Assessing and prioritizing

May 21, 2012

This excellent blog post by Meredith Farkas is all about setting priorities.  It could not have come at a better time, and it is gratifying to know that these issues occur in every workplace!

Trying to prioritize is something that is extremely difficult.  As librarians, we observe the needs of the faculty and we also know what efforts we need to devote to our own jobs.  We try to balance these, and we try to do it all, while doing it well.  It is a constant push-pull, and it can really dampen your workplace atmosphere as it leaves little ability to undertake anything creative without letting something else go.

One thing that could be helpful is doing an assessment of the projects happening in this moment in time in your workplace.  A SWOT analysis (Strengths, Weaknesses, Opportunities, Threats) is a good starting point.  You can also take a look at both your library’s and your institution’s missions/vision to see where to focus.  More time-consuming research can also be undertaken, interviewing or surveying faculty in order to determine faculty needs and finding ways to fulfill them. 

Reaction to changes cannot be undertaken in a vacuum–librarians need to have the opportunity to take time to discover their unique workplace needs and demands.  There may have been changes in the environment that we have not noticed but that have evolved  over the past 20 years.  Instead of offering more of the same, taking time to discover where the gaps exist and finding ways to fill them can be extremely satisfying for everyone involved.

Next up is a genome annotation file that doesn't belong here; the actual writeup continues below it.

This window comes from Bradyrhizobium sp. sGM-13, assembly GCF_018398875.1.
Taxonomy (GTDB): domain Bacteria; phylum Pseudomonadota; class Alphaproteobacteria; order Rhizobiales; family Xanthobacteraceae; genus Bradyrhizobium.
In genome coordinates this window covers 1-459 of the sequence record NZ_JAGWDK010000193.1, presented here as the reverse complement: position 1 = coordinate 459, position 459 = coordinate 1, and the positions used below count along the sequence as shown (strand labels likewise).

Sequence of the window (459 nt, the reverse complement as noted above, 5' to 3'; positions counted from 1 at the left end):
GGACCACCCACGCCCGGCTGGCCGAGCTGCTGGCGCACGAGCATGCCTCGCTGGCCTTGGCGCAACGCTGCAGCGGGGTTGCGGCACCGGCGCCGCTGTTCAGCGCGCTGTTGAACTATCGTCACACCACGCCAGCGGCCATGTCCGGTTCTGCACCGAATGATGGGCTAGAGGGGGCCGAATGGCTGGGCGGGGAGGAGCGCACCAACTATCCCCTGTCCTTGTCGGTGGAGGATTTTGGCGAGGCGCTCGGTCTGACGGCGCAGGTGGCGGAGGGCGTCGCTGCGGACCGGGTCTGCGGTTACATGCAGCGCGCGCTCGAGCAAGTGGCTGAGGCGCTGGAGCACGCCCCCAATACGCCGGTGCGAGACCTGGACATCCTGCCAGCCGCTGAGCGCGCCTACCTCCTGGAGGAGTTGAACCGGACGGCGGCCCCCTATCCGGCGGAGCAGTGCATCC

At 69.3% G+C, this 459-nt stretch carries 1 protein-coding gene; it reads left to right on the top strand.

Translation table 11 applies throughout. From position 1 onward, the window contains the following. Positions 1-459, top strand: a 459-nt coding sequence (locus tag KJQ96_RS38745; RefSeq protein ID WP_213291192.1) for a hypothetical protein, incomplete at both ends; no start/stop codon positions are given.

Some may say that it is easier to just keep doing “what we have always done.”  I don’t think that is necessarily true.  Often, we keep doing what we have done because we haven’t been able to look honestly at our current activities and eliminate or reorganize those that don’t fit with what our institution and faculty actually need.  Reassessing the workplace needs the support and encouragement of administration, and can actually help to make things better for overworked and overextended staff.  Becoming “leaner and meaner” can energize the staff and make it easier to support the mission of your institution.

Prioritizing in these ways must also have the support of the whole staff, and everyone needs to be open and honest in communicating what each sees as his/her duties and priorities.  Everyone also needs to be open to change and new ideas.  Without this openness and trust, it will be difficult to be successful in moving forward with new efforts.

The most important priority:  keep focusing on your faculty and students and their needs.  When thinking of each priority, bring it back around to how it benefits your constituents.  By staying focused in this way and coupled with your research, you can be assured of garnering success for your library.


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